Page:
Life in the Trenches with Security for Security’s Sake

Being an IT dweeb, I work an internal Helpdesk occasionally. I’m on the receiving end of a lot of complaints about the websites the web-blocking software blocks. And they all ask me why. Sometimes I can take a good guess. Gambling, porno, hate speech, those are pretty easy to explain, even to upper management. But other sites, even though they can be perceived as time-wasters, should they be blocked? Should we only be blocking the stuff department guidelines specify as illegal, or should we be making judgments on attractive nuisances?

We had our office Christmas party (Ok, for political correctness, “holiday” party) at a local bar and grill. Its website was blocked. The Websense reason? Liquor. Liquor? What? Someone found a way to drink online?

How about this one? A fan fic site is blocked. The Websense reason? Alternate Religion. Now “a fan fic site” is one containing fan-written stories about characters in movies, tv shows or whatever. It usually has something to do with Star Trek. Is this an alternate religion? Hmm. Some might think so. What exactly does a religion have to do to be termed “alternate”? If we do not block “standard” religions, why are we blocking “alternate” ones? I smell a future lawsuit coming over this one.

I could go on. There really doesn’t seem to be any rhyme or reason to the categories Websense blocks and their contents. I doubt we spent all that much time configuring it. We may have simply clicked one of the “out of the box” configurations when we set the thing up. Obviously we haven’t spent a lot of time thinking about this nuance. But after attending many cross-agency meetings on Web policy, I see that no one else has this nailed down either. Some agencies won’t let users even go to Amazon.com and others are wide open, even for things considered illegal. As usual, the need for a fair and well thought out policy on this evidences itself.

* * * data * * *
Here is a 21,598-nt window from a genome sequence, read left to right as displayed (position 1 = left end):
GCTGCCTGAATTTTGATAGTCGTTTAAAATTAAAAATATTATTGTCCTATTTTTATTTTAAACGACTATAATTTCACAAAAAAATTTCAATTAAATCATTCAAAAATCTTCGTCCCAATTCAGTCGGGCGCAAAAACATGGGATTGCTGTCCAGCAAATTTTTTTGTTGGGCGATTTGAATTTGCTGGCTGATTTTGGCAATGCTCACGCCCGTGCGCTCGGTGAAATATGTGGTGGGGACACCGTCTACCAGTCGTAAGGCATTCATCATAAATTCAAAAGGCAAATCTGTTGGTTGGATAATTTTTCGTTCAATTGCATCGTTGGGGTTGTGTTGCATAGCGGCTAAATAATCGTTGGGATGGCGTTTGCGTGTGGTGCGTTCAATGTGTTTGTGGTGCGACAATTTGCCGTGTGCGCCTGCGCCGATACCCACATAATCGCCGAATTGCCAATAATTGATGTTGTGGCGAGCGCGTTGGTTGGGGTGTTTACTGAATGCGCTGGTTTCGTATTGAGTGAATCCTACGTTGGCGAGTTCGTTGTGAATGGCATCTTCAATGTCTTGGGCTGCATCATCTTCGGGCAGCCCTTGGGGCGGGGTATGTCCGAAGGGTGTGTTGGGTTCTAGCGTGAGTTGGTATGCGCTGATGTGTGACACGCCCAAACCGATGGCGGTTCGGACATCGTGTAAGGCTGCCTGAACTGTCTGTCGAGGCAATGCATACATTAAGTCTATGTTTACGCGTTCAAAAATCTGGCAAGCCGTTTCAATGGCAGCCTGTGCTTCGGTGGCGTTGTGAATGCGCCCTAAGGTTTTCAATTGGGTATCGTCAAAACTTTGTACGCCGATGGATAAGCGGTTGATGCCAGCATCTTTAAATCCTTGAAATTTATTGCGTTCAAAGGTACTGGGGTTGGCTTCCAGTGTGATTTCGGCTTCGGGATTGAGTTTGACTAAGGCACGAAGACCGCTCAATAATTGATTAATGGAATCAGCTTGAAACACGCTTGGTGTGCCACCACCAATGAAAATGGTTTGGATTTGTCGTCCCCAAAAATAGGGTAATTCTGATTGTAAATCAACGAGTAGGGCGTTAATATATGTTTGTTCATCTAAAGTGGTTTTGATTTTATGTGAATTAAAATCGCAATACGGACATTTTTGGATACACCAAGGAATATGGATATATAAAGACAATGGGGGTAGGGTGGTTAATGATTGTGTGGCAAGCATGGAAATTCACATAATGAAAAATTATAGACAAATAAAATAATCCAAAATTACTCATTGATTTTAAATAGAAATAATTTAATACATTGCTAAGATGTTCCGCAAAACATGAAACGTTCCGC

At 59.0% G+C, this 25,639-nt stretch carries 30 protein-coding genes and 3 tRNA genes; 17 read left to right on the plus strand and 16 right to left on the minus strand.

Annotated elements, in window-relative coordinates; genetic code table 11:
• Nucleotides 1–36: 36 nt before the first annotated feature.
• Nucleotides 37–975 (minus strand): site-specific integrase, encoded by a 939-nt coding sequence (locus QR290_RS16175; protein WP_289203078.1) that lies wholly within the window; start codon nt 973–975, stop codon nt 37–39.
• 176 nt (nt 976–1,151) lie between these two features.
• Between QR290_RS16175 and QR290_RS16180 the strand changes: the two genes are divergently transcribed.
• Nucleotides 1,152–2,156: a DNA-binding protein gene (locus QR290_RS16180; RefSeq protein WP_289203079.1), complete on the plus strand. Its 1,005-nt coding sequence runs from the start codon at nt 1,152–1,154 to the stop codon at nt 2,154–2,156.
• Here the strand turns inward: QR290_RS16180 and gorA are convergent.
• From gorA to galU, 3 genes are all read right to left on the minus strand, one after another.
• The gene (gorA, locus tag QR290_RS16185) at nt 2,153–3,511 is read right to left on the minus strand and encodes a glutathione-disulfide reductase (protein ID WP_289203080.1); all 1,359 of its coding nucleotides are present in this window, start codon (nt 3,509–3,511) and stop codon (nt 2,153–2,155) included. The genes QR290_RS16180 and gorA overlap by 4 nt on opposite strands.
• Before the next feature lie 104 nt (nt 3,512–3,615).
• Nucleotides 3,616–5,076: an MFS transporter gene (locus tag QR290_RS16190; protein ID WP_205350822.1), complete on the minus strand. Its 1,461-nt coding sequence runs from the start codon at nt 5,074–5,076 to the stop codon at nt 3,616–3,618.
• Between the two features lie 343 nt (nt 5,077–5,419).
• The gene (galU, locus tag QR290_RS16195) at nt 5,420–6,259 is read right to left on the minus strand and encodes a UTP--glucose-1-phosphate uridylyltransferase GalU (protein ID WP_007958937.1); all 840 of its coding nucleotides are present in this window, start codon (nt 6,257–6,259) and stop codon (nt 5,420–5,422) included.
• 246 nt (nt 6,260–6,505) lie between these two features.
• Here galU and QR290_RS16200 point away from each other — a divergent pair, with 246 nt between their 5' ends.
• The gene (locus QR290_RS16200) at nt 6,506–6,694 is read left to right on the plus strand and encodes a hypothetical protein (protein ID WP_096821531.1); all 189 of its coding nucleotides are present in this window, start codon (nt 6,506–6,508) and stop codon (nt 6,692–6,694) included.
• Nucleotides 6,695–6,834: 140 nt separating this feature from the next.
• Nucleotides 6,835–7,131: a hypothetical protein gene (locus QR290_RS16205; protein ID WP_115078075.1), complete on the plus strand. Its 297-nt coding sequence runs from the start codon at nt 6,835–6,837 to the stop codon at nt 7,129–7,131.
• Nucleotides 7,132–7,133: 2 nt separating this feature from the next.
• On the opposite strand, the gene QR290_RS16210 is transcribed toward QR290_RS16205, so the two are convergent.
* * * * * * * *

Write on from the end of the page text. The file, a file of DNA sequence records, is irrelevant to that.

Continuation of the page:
This all is frustrating enough, but it is not my major complaint. What I really hate is when you ask authorities why something is blocked (I do this so I can then relay this intelligent reason to the user who asked me) you usually get some canned response like “It’s a security risk” You can tell that they have never heard of this website, know nothing about it or the types of information it serves up, but they would have you believe that they know what you’re talking about and that they reached this decision after due consideration. Oh please. What was it Peter Lorre said to Humphrey Bogart in THE MALTESE FALCON? “I wish you had thought up a better story. I felt distinctly like an idiot repeating it.”

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jana gallatin

AMEN! (Wait, is that an alternate religion thing?)

Websense here blocks “Cake Camp.” (Yes, a camp for cake decorating.)

Adam Harvey